FL - OPINION: Another Legislative Gift to Developers
Portions of the "Disaster Relief" bill are legislative gifts to developers as provisions of these bills prevent local governments from imposing building moratoriums or amending comprehensive plans or land development regulations associated with damage caused by Hurricanes Ian and Idelia. The Disaster Relief Bill will likely result in reduced building standards for hurricane recovery efforts and set a bad legal precedent for the next legislative session.
CS/HB 1-C: Disaster Relief "Disaster Relief" was approved during the recent Florida legislature’s special session and signed into law by Governor DeSantis on November 13, 2023.
CS/HB 1-C, “Extends the prohibition on burdensome or restrictive local building processes enacted in the 2023 session in response to Hurricanes Ian and Nicole from October 1, 2024, to October 1, 2026, and clarifies the counties and municipalities affected by the prohibition.“
The bill includes Charlotte, Collier, DeSoto, Glades, Hardee, Hendry, Highlands, Lee, Manatee, and Sarasota counties.
Instead of preempting local governments from adopting policies that protect the lives and property of the residents of Florida, coastal setback codes need to be strengthened in a manner that provides for greater disaster preparedness so inappropriate development does not continue to impact our coastline. ManaSota-88 recommends the following:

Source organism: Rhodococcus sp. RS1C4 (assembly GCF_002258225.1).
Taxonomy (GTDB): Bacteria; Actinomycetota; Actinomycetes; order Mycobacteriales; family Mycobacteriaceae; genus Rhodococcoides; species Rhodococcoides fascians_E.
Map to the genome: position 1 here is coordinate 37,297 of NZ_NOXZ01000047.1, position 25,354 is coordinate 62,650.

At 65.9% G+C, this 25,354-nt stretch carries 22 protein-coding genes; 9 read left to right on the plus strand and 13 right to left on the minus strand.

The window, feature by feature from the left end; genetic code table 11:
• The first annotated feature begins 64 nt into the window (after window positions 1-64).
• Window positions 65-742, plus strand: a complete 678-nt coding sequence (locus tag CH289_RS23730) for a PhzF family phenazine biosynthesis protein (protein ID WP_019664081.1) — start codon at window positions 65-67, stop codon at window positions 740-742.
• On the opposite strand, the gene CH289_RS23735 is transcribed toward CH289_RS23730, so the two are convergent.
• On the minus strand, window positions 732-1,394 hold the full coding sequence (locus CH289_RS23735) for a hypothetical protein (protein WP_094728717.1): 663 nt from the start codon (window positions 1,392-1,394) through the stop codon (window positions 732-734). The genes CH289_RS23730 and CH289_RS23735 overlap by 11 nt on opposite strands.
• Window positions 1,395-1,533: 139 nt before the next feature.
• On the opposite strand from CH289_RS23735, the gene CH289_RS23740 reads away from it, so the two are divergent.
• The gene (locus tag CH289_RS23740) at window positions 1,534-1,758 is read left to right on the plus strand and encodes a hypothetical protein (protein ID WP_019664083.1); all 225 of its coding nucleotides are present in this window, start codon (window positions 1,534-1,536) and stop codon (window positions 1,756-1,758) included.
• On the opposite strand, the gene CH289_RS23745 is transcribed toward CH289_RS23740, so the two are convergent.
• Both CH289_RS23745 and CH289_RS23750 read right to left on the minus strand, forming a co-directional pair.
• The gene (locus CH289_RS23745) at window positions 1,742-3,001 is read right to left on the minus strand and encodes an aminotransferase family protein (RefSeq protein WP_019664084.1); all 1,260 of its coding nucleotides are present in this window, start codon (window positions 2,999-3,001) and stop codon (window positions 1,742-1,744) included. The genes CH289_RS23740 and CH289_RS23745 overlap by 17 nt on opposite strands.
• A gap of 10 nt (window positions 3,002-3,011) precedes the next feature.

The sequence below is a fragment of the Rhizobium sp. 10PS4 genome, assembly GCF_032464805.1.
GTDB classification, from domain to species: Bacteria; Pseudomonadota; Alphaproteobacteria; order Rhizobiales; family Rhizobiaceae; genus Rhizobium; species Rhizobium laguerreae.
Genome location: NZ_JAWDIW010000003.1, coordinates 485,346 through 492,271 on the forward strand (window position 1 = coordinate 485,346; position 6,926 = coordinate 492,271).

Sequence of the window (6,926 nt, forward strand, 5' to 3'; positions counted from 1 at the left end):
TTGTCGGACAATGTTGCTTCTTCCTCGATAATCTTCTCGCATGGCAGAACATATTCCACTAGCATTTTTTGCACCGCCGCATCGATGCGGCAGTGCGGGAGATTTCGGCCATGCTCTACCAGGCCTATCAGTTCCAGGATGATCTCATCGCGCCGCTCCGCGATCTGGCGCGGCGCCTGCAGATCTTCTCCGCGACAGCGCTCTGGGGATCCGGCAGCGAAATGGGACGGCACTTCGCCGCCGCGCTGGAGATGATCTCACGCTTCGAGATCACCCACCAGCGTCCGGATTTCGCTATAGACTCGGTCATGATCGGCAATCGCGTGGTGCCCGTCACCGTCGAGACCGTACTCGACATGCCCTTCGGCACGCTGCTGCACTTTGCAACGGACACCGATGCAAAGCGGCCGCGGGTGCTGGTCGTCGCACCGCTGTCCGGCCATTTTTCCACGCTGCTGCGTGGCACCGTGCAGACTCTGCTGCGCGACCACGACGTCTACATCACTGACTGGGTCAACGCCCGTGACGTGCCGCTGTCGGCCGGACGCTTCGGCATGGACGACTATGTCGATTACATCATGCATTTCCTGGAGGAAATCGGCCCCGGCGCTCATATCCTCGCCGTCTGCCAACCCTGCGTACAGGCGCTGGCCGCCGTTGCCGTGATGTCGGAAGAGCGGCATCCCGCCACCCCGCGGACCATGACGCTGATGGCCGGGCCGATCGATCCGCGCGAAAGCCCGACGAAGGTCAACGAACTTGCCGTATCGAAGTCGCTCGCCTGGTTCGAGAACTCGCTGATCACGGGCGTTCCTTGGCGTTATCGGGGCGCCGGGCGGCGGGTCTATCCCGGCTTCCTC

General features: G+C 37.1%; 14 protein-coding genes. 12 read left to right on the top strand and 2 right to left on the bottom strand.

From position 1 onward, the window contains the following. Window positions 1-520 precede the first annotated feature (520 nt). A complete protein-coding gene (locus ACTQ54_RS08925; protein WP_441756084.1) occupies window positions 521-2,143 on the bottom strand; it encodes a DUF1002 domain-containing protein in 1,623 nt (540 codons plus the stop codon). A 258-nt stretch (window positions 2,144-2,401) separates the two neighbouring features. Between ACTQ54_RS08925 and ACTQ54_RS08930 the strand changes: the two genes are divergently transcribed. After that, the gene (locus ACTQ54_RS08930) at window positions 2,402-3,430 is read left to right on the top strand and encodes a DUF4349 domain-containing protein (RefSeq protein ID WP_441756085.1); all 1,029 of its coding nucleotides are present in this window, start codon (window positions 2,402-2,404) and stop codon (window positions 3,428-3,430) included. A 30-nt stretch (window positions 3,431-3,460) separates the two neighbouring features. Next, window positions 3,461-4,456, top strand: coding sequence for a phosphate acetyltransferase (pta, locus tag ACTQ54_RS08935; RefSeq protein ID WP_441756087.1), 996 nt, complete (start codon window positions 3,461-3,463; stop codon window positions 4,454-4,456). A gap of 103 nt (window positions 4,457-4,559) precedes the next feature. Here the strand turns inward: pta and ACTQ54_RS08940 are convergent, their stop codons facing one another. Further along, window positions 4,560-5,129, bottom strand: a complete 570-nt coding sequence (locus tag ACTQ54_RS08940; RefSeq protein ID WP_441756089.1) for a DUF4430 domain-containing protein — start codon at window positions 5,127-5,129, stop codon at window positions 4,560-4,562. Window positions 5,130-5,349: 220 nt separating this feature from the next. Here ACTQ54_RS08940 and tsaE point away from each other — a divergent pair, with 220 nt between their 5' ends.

1. Temporary moratorium on rebuilding after a storm. Comprehensive Plans and Land Development Codes should be amended to include a temporary moratorium on rebuilding not immediately needed for public health, safety, and welfare.
Several coastal communities have adopted policies that authorize a moratorium of up to 60 days on reconstruction of structures if at least 50% are destroyed by storm, flood, wave, and wind damage. During the moratorium, county commissioners can then consider purchasing damaged properties or pursuing other mitigation responses.
2. Redevelopment after a storm. Coastal Setback Codes should indicate that any redevelopment after storm damage will not negatively impact vegetation, beaches, or coastal dune systems.
3. Native vegetation. Any new development or redevelopment should be required to plant or replant native vegetation.
4. Establish 40-year erosion rates. Coastal setback codes should determine local beach erosion rates expected over 40 years. Coastal setback codes should also require the disclosure of specific hazardous conditions during property transfers.
5. Retreat from the Coast. Retreat from the coast is the only viable long-term management option that will ensure the protection of the coastline.
Development interests have a vast influence on Florida’s legislative process. The Governor and the Legislature will be lobbied to further gut growth management regulations so local governments will no longer be accountable for their growth plans, ensuring local comprehensive plans will remain the toothless documents they have always been.
Florida is known for its unique and valuable wetlands, wildlife habitats, beaches, and marine resources, but our weak land development regulations are underwriting the continued development in flood-prone, coastal, and environmentally sensitive areas. Local governments routinely approve construction seaward of established coastal control lines where no construction is supposed to occur.
It remains to be seen if the next legislative session will result in any meaningful actions to limit growth in hurricane-prone areas. Florida's policymakers need to realize that there is such a thing as a coastal high-hazard area and that it is not in our best long-term interest to continue to build in it.
Glenn Compton is the Chairman of ManaSota 88, a non-profit organization that has spent over 30 years fighting to protect the environment of Manatee and Sarasota counties.